New Delhi: Shri J P Nadda, Union Minister of Health and Family Welfare, today reaffirmed India’s commitment to eliminating TB by 2025 at 1st WHO Global Ministerial Conference on Ending TB in Sustainable Development Era’ at Moscow, Russia. The Ministerial and High-Level meetings offer participating nations the potential to strengthen and energize the discourse on TB and are perhaps the biggest window for global action on TB in the foreseeable future. Ministry of Health and Family Welfare is also organizing a side event at the conference on ‘Ending TB: Our Promise to Our People’ assisted by Global Coalition against TB to be attended by 7 MPs and other world leaders.
Speaking at the first high level plenary, Shri Nadda said that India has ended polio and will use a similar intensified effort to end TB also. The National Strategic Plan for TB elimination in India has essentially four pillars to address the major challenges for TB control, namely- “Detect, Treat, Build and Prevent”. “This plan requires a significant increase in the budget compared to previous NSP and I am happy to share with you that this plan is fully funded and most of this is through domestic resources,” Shri Nadda elaborated.
The Union Health Minister pointed out that since the major challenges for TB control in India are many; the government’s first priority is reaching the unreached. “The government will ensure access to care for some vulnerable populations such as tribals, people in urban slums etc. Early diagnosis of all patients and putting them on the right treatment and ensuring their complete treatment is crucial” Shri Nadda emphasized.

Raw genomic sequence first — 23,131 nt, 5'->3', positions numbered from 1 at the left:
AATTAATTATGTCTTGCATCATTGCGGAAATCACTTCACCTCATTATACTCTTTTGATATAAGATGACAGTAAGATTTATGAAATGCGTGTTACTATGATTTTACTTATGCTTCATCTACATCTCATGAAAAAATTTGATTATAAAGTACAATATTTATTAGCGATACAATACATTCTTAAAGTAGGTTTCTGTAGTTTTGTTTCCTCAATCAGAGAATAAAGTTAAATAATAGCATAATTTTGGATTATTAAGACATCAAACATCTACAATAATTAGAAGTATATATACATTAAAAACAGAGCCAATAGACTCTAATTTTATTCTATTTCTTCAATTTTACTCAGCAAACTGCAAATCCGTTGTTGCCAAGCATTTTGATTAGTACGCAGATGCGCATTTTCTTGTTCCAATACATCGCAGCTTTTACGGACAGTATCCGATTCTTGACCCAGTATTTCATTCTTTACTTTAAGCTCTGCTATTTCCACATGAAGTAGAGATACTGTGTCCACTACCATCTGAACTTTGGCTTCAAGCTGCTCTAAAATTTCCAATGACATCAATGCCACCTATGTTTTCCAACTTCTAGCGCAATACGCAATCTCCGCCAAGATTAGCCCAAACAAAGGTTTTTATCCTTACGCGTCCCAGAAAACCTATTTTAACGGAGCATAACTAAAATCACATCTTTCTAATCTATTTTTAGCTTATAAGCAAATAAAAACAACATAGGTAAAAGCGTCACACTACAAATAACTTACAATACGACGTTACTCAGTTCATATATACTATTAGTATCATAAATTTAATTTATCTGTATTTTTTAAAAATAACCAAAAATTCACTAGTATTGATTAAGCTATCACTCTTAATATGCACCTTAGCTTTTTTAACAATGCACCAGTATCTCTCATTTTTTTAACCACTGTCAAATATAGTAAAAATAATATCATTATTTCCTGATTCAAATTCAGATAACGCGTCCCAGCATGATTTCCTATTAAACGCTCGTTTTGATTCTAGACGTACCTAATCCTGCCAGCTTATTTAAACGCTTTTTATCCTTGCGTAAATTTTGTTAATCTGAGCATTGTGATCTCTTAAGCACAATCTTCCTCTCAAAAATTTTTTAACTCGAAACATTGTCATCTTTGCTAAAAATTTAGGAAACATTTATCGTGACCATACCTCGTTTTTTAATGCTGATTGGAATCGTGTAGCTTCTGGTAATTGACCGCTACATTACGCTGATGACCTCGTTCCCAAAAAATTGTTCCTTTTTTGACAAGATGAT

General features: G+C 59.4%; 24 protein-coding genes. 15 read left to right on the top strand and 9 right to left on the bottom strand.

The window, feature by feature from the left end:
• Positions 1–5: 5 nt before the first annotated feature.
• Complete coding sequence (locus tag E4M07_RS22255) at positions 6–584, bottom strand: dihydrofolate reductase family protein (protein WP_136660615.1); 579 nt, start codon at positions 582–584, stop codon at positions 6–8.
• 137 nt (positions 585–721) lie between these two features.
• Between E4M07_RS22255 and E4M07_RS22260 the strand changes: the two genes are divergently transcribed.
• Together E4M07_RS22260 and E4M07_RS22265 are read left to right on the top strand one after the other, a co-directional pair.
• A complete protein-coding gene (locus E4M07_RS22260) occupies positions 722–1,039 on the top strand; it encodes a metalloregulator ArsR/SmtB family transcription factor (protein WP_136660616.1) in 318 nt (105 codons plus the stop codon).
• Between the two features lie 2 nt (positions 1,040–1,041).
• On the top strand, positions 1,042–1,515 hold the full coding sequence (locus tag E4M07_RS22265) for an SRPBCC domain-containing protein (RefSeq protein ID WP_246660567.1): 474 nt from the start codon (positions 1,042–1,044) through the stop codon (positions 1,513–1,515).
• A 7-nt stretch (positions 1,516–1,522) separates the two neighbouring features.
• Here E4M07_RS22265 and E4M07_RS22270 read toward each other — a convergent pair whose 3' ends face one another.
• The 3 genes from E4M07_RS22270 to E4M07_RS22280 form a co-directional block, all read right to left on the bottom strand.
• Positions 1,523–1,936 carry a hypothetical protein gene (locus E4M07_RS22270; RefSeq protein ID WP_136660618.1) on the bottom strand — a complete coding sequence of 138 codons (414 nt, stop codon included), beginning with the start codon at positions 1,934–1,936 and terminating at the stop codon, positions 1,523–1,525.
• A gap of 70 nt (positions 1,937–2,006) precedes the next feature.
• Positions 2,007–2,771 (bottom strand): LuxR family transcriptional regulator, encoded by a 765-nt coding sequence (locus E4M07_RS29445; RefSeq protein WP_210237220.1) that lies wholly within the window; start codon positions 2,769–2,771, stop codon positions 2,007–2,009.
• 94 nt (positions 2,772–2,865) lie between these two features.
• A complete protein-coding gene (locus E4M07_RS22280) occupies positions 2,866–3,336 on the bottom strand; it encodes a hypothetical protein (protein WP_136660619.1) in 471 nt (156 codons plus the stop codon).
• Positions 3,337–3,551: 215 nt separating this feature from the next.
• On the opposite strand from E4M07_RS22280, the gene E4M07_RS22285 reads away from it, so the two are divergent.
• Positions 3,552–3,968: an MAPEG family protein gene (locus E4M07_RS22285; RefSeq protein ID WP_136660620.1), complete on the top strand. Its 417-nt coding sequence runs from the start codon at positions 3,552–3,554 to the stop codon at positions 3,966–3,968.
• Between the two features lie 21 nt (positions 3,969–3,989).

Shri Nadda informed the participants that the Indian government has given top priority to addressing the quality of care for patient’s. 25% of the budget is earmarked for direct interventions in this area. This include free diagnosis with rapid molecular tests, free treatment with best quality drugs and regimens, financial and nutritional support to patients, online TB notification systems, mobile technology based adherence monitoring system, interphase agencies for better private sector engagements, policy for transparent service purchase schemes, stronger community engagements, communication campaigns, regulatory systems to capture information on all those consuming anti-TB drugs etc.
Highlighting India’s commitment further, Shri Nadda stated that to provide access to patients in difficult to reach areas, both socially and geographically, the government has started active TB case finding campaigns in selected areas. “We have already completed two such campaigns covering 257 districts and screened over 30 million vulnerable persons and detected over 15,000 additional TB cases. We are planning the next campaign in December this year. We will now be mounting interventions for TB in urban slum areas through the urban health mission,” Shri Nadda said.
Shri Nadda also said that India is a major manufacturer of anti-TB drugs for the world having almost an 80% global market share. “We give only the best quality drugs to our patients, whether within the country or abroad. There is a wide scope for us to sit together and discuss seriously about promoting generic drugs for TB patients all over the world, I have no doubt that together we can make TB treatment affordable to all in the world. We owe it to the millions of TB patients and we owe it to ourselves,” Shri Nadda stated.
The top thematic priorities of this conference based on the SDGs and the UNGA high level health themes include Universal Health Coverage, Increased and Sustainable Financing and Scientific Research and Innovation.